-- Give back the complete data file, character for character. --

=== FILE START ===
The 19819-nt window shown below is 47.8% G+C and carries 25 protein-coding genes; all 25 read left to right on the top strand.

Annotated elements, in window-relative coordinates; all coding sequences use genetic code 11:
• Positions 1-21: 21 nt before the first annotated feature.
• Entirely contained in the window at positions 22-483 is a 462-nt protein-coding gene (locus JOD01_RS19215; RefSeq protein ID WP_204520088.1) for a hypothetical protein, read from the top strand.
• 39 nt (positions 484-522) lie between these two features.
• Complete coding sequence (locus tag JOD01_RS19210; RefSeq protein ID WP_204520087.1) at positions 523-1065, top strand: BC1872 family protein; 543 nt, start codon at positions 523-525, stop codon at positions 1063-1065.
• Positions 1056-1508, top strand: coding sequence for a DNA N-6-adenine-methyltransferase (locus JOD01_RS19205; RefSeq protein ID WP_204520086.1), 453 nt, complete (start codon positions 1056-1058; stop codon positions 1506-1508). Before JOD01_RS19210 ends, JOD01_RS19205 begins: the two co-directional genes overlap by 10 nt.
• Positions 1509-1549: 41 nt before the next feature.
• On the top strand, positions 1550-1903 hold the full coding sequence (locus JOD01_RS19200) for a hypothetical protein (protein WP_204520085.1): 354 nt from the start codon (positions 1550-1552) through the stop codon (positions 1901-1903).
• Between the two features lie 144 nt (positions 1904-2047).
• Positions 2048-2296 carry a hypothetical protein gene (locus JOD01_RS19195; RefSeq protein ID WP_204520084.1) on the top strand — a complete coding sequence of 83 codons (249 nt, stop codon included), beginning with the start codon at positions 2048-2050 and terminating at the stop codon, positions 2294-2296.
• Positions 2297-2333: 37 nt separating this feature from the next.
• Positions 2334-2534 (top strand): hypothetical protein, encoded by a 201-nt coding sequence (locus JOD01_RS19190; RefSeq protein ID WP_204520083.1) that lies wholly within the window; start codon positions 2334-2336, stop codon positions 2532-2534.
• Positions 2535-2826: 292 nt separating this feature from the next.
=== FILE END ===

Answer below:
The 19819-nt window shown below is 47.8% G+C and carries 25 protein-coding genes; all 25 read left to right on the top strand.

Annotated elements, in window-relative coordinates; all coding sequences use genetic code 11:
• Positions 1-21: 21 nt before the first annotated feature.
• Entirely contained in the window at positions 22-483 is a 462-nt protein-coding gene (locus JOD01_RS19215; RefSeq protein ID WP_204520088.1) for a hypothetical protein, read from the top strand.
• 39 nt (positions 484-522) lie between these two features.
• Complete coding sequence (locus tag JOD01_RS19210; RefSeq protein ID WP_204520087.1) at positions 523-1065, top strand: BC1872 family protein; 543 nt, start codon at positions 523-525, stop codon at positions 1063-1065.
• Positions 1056-1508, top strand: coding sequence for a DNA N-6-adenine-methyltransferase (locus JOD01_RS19205; RefSeq protein ID WP_204520086.1), 453 nt, complete (start codon positions 1056-1058; stop codon positions 1506-1508). Before JOD01_RS19210 ends, JOD01_RS19205 begins: the two co-directional genes overlap by 10 nt.
• Positions 1509-1549: 41 nt before the next feature.
• On the top strand, positions 1550-1903 hold the full coding sequence (locus JOD01_RS19200) for a hypothetical protein (protein WP_204520085.1): 354 nt from the start codon (positions 1550-1552) through the stop codon (positions 1901-1903).
• Between the two features lie 144 nt (positions 1904-2047).
• Positions 2048-2296 carry a hypothetical protein gene (locus JOD01_RS19195; RefSeq protein ID WP_204520084.1) on the top strand — a complete coding sequence of 83 codons (249 nt, stop codon included), beginning with the start codon at positions 2048-2050 and terminating at the stop codon, positions 2294-2296.
• Positions 2297-2333: 37 nt separating this feature from the next.
• Positions 2334-2534 (top strand): hypothetical protein, encoded by a 201-nt coding sequence (locus JOD01_RS19190; RefSeq protein ID WP_204520083.1) that lies wholly within the window; start codon positions 2334-2336, stop codon positions 2532-2534.
• Positions 2535-2826: 292 nt separating this feature from the next.